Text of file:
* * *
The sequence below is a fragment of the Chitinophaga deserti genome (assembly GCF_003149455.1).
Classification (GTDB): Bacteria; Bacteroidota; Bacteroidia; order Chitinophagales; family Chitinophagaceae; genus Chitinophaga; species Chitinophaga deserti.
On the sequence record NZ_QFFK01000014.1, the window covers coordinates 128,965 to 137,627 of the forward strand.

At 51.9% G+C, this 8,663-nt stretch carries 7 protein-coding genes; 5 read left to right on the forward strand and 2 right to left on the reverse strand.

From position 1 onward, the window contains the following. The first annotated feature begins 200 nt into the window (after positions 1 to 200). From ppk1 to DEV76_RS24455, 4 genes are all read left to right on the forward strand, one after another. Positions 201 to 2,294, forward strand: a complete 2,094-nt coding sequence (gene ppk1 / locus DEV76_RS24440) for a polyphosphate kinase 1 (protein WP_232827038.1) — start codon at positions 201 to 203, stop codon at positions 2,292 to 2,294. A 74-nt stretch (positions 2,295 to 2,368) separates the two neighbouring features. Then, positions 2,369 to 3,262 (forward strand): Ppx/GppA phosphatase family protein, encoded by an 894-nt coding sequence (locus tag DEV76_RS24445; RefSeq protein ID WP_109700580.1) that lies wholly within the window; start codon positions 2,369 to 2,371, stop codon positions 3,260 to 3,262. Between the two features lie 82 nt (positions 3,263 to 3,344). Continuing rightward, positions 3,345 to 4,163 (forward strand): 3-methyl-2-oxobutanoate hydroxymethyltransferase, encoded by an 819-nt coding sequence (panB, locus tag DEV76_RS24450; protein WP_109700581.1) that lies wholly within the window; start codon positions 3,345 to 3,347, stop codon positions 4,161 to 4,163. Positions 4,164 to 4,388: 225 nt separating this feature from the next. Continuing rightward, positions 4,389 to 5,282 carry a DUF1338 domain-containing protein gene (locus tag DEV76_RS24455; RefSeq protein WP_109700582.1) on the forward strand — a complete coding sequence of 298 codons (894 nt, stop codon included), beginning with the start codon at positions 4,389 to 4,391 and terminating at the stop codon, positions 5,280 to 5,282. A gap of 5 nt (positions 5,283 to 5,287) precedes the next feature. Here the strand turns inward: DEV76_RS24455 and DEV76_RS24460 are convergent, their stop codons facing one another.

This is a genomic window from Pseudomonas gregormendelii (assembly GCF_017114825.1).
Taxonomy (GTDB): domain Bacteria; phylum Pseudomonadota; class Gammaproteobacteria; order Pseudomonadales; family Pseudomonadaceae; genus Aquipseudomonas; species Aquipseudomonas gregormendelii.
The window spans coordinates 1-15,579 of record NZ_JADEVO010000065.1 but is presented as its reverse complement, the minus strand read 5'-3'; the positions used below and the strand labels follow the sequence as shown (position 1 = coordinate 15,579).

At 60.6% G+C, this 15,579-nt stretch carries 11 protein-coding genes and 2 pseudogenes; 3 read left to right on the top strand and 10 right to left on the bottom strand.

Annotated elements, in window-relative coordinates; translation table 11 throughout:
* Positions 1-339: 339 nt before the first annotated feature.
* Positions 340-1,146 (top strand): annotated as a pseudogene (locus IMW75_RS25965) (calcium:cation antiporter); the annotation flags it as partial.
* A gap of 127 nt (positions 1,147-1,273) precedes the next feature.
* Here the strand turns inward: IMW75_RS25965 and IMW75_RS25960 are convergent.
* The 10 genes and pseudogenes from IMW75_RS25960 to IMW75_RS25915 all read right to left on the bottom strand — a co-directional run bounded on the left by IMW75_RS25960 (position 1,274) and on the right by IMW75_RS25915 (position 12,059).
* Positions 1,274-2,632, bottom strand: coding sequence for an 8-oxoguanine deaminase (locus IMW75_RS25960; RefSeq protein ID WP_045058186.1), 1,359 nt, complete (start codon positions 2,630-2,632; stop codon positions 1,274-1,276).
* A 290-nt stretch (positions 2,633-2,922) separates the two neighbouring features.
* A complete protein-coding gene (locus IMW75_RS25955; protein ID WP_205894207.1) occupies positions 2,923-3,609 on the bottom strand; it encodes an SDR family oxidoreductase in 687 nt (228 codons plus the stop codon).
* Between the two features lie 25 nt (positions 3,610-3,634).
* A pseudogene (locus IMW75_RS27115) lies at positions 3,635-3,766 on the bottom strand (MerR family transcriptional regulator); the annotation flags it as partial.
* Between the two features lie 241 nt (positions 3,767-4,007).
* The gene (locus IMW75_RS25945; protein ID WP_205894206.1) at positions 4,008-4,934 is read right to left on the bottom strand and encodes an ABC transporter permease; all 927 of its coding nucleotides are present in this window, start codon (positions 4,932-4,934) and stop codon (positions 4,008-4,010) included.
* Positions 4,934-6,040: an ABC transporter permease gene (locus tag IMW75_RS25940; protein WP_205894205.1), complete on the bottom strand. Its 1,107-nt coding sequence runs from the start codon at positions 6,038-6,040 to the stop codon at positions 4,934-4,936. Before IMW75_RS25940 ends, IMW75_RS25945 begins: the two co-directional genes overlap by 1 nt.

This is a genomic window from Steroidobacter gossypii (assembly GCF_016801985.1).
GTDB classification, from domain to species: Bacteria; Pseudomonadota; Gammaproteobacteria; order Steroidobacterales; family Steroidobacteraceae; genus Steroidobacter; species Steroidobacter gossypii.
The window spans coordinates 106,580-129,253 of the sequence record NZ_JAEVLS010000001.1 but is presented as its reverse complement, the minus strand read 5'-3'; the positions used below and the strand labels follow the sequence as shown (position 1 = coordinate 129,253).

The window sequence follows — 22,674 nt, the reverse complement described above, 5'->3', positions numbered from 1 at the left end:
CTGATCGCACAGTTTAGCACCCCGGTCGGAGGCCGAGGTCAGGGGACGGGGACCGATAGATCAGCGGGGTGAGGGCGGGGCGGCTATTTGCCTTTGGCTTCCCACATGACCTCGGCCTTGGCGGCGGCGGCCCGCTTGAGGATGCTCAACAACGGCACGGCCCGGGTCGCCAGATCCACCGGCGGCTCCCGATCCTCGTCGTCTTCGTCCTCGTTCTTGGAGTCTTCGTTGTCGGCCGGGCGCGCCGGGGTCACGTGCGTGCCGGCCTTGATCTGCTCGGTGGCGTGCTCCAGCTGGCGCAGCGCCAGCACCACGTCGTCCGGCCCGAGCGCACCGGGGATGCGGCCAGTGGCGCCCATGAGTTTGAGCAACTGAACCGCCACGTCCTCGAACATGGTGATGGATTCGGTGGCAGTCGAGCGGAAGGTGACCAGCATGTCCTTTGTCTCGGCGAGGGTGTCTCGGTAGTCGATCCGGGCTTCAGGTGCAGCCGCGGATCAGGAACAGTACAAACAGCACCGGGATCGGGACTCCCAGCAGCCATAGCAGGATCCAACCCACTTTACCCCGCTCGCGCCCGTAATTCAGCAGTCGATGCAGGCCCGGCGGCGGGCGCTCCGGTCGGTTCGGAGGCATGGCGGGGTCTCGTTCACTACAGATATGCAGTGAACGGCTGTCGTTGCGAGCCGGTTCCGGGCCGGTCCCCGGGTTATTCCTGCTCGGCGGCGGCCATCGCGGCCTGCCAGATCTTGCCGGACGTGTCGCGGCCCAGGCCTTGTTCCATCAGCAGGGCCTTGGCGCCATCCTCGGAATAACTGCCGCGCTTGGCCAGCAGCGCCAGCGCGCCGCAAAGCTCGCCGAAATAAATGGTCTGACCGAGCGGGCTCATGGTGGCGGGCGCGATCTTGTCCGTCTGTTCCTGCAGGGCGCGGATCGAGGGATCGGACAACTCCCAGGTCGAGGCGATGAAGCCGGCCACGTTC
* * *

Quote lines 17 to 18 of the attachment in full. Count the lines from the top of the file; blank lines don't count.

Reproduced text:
* A 290-nt stretch (positions 2,633-2,922) separates the two neighbouring features.
* A complete protein-coding gene (locus IMW75_RS25955; protein ID WP_205894207.1) occupies positions 2,923-3,609 on the bottom strand; it encodes an SDR family oxidoreductase in 687 nt (228 codons plus the stop codon).